July 8, 2020

5 Tips for Getting Restaurant Franchisees to Follow Through on Marketing Initiatives

By Mike Rocco

Is that restaurant franchise manager your best friend or your worst nightmare? Probably a little bit of both. Especially if you’re fighting the age-old battle that seems to affect everyone in marketing and advertising. Certainly, you know what we’re talking about—the rogue restaurant manager doing his or her own thing instead of corporate’s thing. You would all be better off if they’d just listen, right? Here are some examples with which you’re probably familiar:

  • We’re two weeks in to our one-month-only LTO and your waitstaff still doesn’t know what the specials are?
  • We spend so much time and money on POS materials, the least you could do is use them.
  • Where in the world did that menu item come from?
  • I’ve never seen our logo in that color before.

Needless to say, the list could go on and on. And, for you and every other marketing and advertising manager in the industry, it probably does.

So the real question is, what can you do to change it all? Well, unfortunately, there’s no magic wand, but there are some best practices you can put into place that can go a long way to help get those rogue restaurant managers to be better team players.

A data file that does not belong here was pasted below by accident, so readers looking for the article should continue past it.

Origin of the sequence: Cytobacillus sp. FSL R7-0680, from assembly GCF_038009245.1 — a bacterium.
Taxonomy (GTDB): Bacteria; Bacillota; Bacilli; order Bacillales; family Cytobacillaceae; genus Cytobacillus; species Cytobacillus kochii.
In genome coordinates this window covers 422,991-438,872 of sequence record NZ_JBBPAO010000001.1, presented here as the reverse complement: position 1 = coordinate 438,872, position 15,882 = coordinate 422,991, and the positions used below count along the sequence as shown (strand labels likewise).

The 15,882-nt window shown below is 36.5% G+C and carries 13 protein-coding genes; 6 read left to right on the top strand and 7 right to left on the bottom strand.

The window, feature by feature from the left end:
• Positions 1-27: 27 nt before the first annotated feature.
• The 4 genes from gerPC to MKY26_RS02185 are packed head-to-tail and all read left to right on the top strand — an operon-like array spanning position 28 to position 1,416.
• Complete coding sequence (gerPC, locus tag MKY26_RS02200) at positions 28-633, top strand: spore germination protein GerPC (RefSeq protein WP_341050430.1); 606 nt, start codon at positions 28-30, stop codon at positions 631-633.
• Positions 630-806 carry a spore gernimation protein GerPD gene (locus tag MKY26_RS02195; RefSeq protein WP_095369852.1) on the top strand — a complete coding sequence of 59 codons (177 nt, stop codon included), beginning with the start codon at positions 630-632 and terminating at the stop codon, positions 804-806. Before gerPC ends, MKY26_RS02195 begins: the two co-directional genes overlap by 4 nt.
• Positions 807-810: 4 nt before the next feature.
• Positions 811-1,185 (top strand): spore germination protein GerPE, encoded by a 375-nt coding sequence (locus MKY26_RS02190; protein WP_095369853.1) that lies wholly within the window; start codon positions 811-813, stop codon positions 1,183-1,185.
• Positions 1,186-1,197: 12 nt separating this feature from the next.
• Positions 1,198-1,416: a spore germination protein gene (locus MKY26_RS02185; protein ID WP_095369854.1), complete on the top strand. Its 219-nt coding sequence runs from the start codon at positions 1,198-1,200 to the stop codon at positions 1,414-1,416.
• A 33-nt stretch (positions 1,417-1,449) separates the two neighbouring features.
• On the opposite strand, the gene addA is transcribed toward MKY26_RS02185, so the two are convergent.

Listen To Your Restaurant Manager First. Talk To Them Second

When you stop in to check on things, is your first reaction to start talking about what you are doing for them, or questioning if they’ve implemented anything in particular? If so, flip the script. Let them have a chance to speak first. And listen. Really listen. Not multi-tasking on your phone or waiting for them to finish so you can talk.

They, like most people, want to feel heard. Really heard. The only way to make them feel that way is to listen to them talk about their problems and needs, what they want, what they think would help their business, and so on. Maybe they’ll actually have a good idea or two. If not, they’ll at least feel heard.

At that point, you can then share your thoughts on business, menus, promotions, etc. But don’t start with a list of what they’re doing wrong, start with what you and corporate are doing to help them. Maybe even tie-in some things you’re doing to what they brought up minutes earlier as you listened. Furthermore, take notes on this visit, so maybe next time when you stop in, you can share things you and corporate are doing that addresses the concerns they just brought up.